SAN FRANCISCO — Craig Williams' son was a year old when he learned the U.S. government planned to incinerate 523 tons of chemical weapons 8 miles from his home in rural Berea, Ky.
Worried about the risk, Williams, a Vietnam veteran, pulled out his typewriter and started writing. He is still writing.
Today his son is 23. The weapons nerve and mustard gas have not moved, but the Army has agreed to a safer, water-based process to destroy the stockpiles there and at three other sites throughout the country.
For his efforts, Williams today is one of six winners of the 2006 Goldman Environmental Prize, a $125,000 award that is the highest honor of its kind for grass-roots environmentalists and is often called the "Green Nobel."
Winners represent each of the six major continents. The award was founded in 1990 by San Francisco philanthropist Richard Goldman and his late wife, Rhoda Goldman, heirs to the Levi Strauss fortune.
This year, all six Goldman winners have fought not just to protect the environment but to force their governments to protect the voiceless, rather than pander to special interests.
Williams, 58, has spent 23 years fighting the Army's plans to burn the roughly 24,000 tons of obsolete chemical weapons agents stockpiled in eight sites around the United States.
The Army is slowly changing, thanks to efforts by Williams' group, the Chemical Weapons Working Group. One site's stockpile is gone, and three others' are being nullified via a safer process.
Anne Kajir of Papau New Guinea will never forget the woman who grabbed her, when she was a law student working as a paralegal in indigenous communities, and insisted Kajir come to the edge of a forest that had been illegally logged. It looked like a volcanic landscape.
Under Papau New Guinea's constitution, 97 percent of the country is owned collectively by indigenous populations and managed in trust by the government. But government, Kajir said, is violating that trust and fosters rampant illegal logging. Kajir has spent nine years fighting that in the courts.
Olya Melen had to do something. The Ukrainian attorney, now 26, had argued one of her first-ever cases against a government plan to cut a canal through the heart of the Danube delta, a riverway every bit as important as the Sacramento-San Joaquin River Delta.
The local judge had been sympathetic. From her bench, she agreed the canal was awful. But her ruling favored the government on every point.
The subsequent legal fight and the Orange Revolution that brought Viktor Yuschenko to power have eased the corruption. But the pressure for the canal, needed to ease shipping routes, hasn't gone away.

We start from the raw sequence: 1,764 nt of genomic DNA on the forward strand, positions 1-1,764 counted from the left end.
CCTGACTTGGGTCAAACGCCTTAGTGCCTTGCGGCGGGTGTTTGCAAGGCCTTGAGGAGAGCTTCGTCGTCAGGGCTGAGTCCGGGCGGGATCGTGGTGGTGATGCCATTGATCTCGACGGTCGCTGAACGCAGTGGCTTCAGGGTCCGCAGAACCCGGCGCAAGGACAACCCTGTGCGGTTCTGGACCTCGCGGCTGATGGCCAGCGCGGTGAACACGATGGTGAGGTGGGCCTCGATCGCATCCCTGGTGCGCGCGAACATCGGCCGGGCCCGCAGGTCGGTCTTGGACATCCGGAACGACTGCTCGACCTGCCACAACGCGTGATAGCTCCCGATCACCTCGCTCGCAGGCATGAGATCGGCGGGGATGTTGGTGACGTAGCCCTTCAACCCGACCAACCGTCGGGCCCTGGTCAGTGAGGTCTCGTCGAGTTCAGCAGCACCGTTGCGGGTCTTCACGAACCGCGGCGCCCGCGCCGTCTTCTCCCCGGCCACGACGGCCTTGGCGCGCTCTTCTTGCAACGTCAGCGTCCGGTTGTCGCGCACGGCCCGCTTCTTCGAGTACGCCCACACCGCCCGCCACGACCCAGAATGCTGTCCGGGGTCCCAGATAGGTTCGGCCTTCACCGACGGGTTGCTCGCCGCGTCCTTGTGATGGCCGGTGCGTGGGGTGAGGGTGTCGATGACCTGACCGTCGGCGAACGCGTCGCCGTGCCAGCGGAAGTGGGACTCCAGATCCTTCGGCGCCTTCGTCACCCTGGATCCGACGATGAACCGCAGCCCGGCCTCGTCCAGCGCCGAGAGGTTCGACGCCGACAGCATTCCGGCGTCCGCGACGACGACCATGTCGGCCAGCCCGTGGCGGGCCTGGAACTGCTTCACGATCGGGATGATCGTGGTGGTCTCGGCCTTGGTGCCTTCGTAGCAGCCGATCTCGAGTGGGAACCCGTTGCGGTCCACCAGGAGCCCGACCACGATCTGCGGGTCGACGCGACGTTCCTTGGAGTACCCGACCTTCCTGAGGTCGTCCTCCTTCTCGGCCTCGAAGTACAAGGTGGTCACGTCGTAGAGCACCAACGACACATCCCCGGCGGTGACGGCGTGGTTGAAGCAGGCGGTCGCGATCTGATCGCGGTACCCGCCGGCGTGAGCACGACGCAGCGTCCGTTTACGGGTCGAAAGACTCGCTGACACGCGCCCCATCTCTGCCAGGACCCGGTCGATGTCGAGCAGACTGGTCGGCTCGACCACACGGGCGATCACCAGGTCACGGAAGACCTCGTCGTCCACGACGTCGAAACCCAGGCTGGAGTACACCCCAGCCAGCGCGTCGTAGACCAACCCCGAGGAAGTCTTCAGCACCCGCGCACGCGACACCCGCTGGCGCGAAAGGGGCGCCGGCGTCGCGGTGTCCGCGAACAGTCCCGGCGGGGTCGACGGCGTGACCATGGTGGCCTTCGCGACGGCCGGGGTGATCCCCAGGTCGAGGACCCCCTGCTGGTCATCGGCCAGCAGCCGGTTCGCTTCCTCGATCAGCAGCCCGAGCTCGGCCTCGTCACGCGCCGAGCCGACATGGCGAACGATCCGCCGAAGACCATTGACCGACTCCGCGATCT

"It was so easy for them to call the judge, to push the people, to start criminal prosecution against those who were against the canal," she said. "To me, it was disgusting."
Tarcisio Feitosa da Silva, 35, lives in a region in Brazil's northern Amazon basin, called Para, that for 30 years has been "totally abandoned" by government.
But Feitosa is pushing back, working with social groups, indigenous farmers and rubber tappers to block the illegal logging and preserve the land. They've had small victories 6,000 mahogany logs seized by the government and auctioned for $1.5 million. Or 93,000 acres of forest all of Oregon, essentially protected from large-scale logging.
Yu Xiaogang, 55, knows the cost of China's thirst for hydropower. He's watched displaced villagers pick through garbage dumps for scraps to sell. He figures the 13 dams once proposed for the Nu River would have displaced 50,000 more people.
Yu won the Goldman prize for forcing China's regional and national governments to address that societal cost. The plan got cut to four dams.
China's thirst for energy is only growing. "At least now, villagers have some say in how it gets quenched," Yu said. "The decision must be transparent. The information must be disclosed. And the process must be participatory."
Silas Kpanan'Ayoung Siakor of Liberia has spent his life trying to save his country's forests. But Siakor, 36, has no patience for Western conservationists who want to create off-limits preserves.
"The reality is how do we survive, how do we put bread on our table, how do we ensure our source of livelihood is protected," he said. "It is not about the trees."
But the trees are disappearing. And Siakor has put his life on the line trying to help local communities stop the government-sponsored logging.
More than any winner this year, Siakor is drinking the sweet draught of success. Liberia's notorious leader, Charles Taylor, was arrested last month in exile. The big logging interests are on the run.
"When you see the level of abuse people (underwent), ... I simply cannot believe we were so successful," Siakor said. But he cannot stop just yet.
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